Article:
The reverse motion of the automobile Will now be considered. The source of light d also emits a beam of rays g, parallel to the car, which form an image represented by the cross at h on a card or screen i provided for the purpose of rendering the image visible. So long as the automobile is aimed in the correct direction during the reverse 3,l49,l96 Patented Sept. 15, 1964 mode, the image h will appear at the prescribed point j of the card z'. If the image moves to the left of the prescribed point, the driver is instructed to turn his wheel to the left (to center the image) producng a clockwise motion of the automobile. If the image shows up to the right of the prescribed point then the driver turns his wheel to the right. It will be noted that the reverse motion mode according to the above described method does not guarantee that the automobile moves along the center line e but does however limit the travel along a radial line approximately emanating from the point i. In spite of this restriction however, that the automobile is limited to a radial motion for reverse, it will nevertheless closely follow the center line of the garage.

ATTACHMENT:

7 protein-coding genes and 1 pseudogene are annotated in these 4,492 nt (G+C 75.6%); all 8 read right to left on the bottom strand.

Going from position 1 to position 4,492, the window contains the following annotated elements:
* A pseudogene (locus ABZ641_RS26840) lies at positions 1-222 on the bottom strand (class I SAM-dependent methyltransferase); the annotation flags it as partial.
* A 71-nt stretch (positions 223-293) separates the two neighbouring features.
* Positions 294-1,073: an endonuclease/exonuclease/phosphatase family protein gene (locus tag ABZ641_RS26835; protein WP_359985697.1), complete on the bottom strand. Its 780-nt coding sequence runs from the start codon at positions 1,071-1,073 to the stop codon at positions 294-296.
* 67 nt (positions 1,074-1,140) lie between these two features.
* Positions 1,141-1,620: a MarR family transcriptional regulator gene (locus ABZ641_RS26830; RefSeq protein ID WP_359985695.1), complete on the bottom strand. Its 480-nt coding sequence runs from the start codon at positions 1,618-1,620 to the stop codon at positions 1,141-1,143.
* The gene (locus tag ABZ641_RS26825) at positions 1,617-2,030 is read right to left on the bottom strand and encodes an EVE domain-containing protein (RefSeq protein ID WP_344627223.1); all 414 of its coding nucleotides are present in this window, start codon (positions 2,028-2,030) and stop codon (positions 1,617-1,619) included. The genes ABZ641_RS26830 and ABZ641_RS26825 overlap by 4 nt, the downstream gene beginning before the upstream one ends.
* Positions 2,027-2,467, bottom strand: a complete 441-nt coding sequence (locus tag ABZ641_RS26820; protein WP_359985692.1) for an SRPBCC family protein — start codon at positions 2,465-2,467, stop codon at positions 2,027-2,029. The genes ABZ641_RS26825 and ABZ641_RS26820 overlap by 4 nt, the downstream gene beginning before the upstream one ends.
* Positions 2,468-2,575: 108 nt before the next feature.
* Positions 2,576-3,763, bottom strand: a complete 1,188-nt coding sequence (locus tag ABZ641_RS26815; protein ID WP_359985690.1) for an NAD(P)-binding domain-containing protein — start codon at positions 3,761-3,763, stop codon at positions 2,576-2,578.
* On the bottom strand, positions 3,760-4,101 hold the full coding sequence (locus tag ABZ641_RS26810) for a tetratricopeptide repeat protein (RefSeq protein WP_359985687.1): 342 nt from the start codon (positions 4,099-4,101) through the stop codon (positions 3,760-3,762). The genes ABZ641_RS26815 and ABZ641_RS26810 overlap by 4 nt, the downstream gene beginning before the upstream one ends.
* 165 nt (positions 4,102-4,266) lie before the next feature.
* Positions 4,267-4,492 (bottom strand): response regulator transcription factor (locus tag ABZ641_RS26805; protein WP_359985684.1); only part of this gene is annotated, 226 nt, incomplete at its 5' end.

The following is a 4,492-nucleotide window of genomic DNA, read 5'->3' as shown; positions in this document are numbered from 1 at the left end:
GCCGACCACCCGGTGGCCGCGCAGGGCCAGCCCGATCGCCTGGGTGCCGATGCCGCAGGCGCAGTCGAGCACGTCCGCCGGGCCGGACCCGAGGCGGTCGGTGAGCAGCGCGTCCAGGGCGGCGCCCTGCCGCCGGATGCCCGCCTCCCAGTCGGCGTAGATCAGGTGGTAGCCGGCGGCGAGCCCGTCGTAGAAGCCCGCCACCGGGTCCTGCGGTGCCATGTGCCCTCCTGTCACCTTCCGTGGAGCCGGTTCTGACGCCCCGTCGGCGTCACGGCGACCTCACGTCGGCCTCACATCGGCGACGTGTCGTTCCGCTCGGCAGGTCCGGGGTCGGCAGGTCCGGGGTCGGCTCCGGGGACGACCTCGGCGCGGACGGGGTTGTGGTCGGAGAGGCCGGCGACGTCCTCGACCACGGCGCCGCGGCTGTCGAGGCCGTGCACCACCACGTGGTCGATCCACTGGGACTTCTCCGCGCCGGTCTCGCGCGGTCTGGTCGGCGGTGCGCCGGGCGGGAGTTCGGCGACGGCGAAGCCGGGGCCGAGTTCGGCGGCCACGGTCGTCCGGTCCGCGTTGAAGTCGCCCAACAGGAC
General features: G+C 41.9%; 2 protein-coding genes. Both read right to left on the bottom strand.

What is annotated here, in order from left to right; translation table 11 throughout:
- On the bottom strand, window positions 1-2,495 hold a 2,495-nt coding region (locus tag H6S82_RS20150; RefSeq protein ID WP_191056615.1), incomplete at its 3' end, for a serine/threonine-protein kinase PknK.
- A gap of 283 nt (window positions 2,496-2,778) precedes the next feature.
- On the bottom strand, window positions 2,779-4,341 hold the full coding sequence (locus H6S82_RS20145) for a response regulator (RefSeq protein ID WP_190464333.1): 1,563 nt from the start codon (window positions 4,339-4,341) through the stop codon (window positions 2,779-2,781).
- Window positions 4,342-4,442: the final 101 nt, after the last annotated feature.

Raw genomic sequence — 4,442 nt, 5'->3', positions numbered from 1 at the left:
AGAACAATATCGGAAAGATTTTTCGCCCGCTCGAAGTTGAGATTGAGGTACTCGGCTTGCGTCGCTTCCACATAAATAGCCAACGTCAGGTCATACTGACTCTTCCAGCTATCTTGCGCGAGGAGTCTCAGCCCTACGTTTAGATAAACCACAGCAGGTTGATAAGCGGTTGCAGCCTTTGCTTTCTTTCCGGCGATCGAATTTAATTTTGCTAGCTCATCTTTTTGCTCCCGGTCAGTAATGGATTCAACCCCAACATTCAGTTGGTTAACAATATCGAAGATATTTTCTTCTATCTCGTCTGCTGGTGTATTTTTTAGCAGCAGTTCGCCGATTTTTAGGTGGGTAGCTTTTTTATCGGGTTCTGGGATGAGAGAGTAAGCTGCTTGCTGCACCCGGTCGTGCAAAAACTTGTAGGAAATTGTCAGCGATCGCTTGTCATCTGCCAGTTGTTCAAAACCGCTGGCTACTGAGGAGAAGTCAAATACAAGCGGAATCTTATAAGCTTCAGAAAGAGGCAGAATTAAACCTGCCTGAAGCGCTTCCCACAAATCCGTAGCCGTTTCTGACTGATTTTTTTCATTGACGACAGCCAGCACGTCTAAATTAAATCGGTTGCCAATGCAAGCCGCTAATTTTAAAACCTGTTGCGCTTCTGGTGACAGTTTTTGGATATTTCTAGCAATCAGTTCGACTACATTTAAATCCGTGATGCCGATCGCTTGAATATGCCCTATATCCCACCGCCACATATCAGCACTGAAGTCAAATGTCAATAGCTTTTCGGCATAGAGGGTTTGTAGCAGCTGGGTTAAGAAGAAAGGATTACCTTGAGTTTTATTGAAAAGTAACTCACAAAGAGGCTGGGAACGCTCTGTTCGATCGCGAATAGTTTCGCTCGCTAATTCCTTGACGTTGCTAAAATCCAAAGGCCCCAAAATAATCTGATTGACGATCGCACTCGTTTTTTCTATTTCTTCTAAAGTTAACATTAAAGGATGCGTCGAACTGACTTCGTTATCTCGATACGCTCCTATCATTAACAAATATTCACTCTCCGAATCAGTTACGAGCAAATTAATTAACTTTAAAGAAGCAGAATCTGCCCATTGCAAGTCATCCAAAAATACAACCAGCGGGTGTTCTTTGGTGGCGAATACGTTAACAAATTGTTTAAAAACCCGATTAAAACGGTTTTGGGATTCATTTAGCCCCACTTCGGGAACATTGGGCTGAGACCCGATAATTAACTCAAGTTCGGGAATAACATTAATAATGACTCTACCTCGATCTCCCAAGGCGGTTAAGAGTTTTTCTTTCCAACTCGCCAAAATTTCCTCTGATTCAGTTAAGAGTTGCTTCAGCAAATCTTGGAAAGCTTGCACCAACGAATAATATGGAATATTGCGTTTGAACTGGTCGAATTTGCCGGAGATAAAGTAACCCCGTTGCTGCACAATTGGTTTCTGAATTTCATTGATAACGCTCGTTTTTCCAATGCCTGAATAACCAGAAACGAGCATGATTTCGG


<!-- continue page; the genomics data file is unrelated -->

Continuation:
FIGURE 2 shows a little more detail of the Components.

of the invention and a possible relative placement between them and the operator of the automobile. The light source is shown in phantom form, supported in some manner at d with a lamp at k and a lens at l and a switch at m with a wire n going to the voltage supply. The light source produces the beam g and an image h which can be considered a projection of the filament in this case. Any other beam forming system may be utilzed, such as ar aperture, a reflector etc. j shows the mark on the card i with which the image h must be made to line up. The image h in FIGURE 2 is shown slightly to the left of the reference mark i, and if the driver were Operating his car in reverse, he would turn his steering wheel counterclockwise. The distance of the marker j from the central plane e is equal to d At f is shown the mirror and 0 represents a guide mark to clarify the center of the mirror.

What I claim is:

An optical guidance system for guiding a motor vehicle, forward and backward, into and out of a confined space comprising a plane reflector and a mat screen located at the far end of said confined space, a beam forming light source located on the vehicle, said reflector being vertical and positioned to be normal to a vertical reference plane which defines the desired pathway so that the distance from a first reference mark on said reflector to said reference plane is equal to one half the distance from the light source to said vertical reference plane, plus one half the distance from a point at the center of the expected position of a drivers head to said reference plane when said vehicle is properly aligned,